Las Vegas New Year’s Eve Firework Displays to Return to Strip Rooftops

Las Vegas residents and vistors alike finally got some great news– they just may be able to actually see the New Year’s Eve half-million dollars of fireworks displays this year! NewYearsStrip

Las Vegas Events (LVE) and the Las Vegas Convention and Visitors Authority (LVCVA) announced late last week that the New Year’s Eve celebration known as America’s Party: Las Vegas New Year 2010 will include a spectacular fireworks show fired from seven rooftop locations along the three-mile stretch of the Las Vegas Strip. 

Although fireworks displays had been launched from the top of Las Vegas Strip hotels since Dec. 31, 2000, the show was launched from resort parking lots and garages last year when new Clark County fire and safety rules tightened regarding rooftop fireworks following the Monte Carlo rooftop fire in January 2008. 

The lower launch point caused the fireworks display last year to not be viewable at many traditional Las Vegas vantage points.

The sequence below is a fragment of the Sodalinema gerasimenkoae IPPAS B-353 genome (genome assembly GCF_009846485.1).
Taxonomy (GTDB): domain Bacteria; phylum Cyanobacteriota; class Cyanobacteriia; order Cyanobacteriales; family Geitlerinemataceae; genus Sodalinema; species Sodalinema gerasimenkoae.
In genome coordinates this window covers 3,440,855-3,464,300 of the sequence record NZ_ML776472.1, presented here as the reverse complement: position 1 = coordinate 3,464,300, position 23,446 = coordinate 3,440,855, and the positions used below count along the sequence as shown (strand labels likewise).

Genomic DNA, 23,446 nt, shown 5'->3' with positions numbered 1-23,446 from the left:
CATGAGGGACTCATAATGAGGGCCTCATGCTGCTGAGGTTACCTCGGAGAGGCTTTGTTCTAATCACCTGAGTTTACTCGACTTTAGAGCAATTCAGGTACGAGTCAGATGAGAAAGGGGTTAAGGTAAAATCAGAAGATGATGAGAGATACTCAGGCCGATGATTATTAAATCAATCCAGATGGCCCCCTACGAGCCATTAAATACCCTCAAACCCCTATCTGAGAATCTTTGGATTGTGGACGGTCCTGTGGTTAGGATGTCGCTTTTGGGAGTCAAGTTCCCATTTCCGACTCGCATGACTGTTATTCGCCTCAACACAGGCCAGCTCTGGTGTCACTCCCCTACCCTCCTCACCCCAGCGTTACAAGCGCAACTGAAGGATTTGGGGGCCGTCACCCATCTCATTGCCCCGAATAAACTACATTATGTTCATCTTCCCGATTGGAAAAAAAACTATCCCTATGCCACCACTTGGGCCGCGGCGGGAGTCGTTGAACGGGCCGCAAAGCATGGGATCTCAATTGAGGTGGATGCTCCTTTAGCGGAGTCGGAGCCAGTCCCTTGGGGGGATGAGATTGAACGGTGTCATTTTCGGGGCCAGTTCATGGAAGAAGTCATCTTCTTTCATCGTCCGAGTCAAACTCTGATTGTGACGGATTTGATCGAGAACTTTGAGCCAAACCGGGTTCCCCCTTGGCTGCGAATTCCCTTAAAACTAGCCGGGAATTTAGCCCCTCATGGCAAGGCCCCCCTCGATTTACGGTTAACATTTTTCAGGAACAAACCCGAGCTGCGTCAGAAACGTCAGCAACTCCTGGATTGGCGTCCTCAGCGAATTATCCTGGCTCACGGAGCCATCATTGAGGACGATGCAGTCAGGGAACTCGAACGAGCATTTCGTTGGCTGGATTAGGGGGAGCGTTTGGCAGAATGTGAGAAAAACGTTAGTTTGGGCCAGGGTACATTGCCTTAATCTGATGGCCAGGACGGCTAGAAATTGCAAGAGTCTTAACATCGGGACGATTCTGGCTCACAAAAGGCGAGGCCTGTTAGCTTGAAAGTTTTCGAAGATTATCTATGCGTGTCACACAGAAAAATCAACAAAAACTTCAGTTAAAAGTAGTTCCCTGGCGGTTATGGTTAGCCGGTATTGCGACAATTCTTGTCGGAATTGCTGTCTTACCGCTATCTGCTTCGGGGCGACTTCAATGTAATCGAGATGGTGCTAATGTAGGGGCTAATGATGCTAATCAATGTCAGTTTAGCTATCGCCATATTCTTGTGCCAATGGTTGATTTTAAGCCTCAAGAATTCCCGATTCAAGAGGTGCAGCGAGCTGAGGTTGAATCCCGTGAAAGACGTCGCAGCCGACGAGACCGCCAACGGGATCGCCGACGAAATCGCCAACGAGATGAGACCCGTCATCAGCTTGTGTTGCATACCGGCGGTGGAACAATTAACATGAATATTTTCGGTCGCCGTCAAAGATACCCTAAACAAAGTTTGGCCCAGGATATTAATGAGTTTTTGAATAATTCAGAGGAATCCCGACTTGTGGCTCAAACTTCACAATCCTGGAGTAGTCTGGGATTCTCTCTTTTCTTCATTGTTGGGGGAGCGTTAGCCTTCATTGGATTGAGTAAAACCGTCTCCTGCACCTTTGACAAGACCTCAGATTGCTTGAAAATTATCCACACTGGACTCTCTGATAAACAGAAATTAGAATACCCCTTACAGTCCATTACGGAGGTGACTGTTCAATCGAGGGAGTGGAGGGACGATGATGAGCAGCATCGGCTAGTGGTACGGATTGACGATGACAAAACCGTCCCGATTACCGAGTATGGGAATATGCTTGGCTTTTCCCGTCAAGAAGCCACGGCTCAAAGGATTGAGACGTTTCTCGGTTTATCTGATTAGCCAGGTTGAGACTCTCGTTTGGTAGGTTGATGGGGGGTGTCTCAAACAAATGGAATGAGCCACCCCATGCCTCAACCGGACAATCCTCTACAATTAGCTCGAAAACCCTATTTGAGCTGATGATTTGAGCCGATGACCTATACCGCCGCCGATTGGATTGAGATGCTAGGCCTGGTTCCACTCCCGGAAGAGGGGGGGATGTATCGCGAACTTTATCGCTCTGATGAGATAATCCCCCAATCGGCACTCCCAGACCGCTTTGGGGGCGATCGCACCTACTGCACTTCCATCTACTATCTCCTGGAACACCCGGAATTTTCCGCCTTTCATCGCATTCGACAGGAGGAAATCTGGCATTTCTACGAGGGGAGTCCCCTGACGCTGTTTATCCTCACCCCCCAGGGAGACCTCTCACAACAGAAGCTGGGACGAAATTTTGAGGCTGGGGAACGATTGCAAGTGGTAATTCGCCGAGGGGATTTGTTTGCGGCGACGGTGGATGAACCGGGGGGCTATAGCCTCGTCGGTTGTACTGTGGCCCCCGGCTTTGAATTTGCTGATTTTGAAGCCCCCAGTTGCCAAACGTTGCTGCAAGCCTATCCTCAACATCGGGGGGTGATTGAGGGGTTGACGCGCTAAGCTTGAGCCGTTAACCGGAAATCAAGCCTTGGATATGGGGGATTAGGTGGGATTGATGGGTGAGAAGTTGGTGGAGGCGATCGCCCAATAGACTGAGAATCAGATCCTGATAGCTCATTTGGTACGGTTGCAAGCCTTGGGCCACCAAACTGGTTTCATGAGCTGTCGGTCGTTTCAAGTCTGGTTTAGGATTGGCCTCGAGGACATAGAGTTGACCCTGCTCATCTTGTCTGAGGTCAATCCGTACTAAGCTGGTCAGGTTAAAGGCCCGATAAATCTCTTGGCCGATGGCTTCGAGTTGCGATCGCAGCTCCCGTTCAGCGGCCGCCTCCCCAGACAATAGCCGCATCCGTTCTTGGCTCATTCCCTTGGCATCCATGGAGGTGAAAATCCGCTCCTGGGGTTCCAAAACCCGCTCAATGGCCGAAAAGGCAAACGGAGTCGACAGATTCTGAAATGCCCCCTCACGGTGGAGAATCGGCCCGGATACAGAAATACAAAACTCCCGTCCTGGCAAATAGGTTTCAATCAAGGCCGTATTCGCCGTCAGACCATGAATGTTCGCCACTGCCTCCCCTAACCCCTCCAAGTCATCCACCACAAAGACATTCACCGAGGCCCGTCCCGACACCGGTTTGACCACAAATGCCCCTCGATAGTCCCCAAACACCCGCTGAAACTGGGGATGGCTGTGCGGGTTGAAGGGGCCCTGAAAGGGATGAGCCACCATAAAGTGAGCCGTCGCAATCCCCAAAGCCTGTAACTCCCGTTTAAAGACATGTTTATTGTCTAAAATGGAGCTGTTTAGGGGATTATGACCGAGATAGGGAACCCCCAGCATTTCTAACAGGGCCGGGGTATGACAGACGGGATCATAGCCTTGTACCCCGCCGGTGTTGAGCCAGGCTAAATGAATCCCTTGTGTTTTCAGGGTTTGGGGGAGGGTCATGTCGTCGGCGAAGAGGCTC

But, despite the lower aerial displays, last year’s New Year’s Eve still drew nearly 291,000 visitors to the area, include nearly 30,000 downtown, for an nongaming economic impact of $188 million to Las Vegas, according the Las Vegas Visitors Authority.

 The budget for this year’s Las Vegas show, which is funded by the state’s room tax, has reportedly increased by $50,000 to $550,000– not bad for a poor economic year with many residents out of a job. 

The Las Vegas firing locations (from the south, heading north) this year include the following resort properties: MGM Grand, Planet Hollywood, Aria, Caesars Palace, Treasure Island (TI), Venetian and the Stratosphere. 

Fireworks by Grucci of New York will again coordinate the pyrotechnic display. 

The group recently created the spectacular Grand Opening of the Atlantis Hotel and The Palm Jumeirah in Dubai and has executed numerous presidential inaugurations and citywide celebrations.

 Grucci will also do the fireworks for the $8.5 billion CityCenter grand opening planned for Dec. 16 in Las Vegas. 

Michael Green, a history professor at the College of Southern Nevada, said New Year’s Eve fireworks high above the Strip have become part of the fabric of Las Vegas, commenting, “Granting that Las Vegas is still in a lot of economic hurt, the signs are pointing the right way. So maybe the fireworks will give us something to look forward to and up to.”

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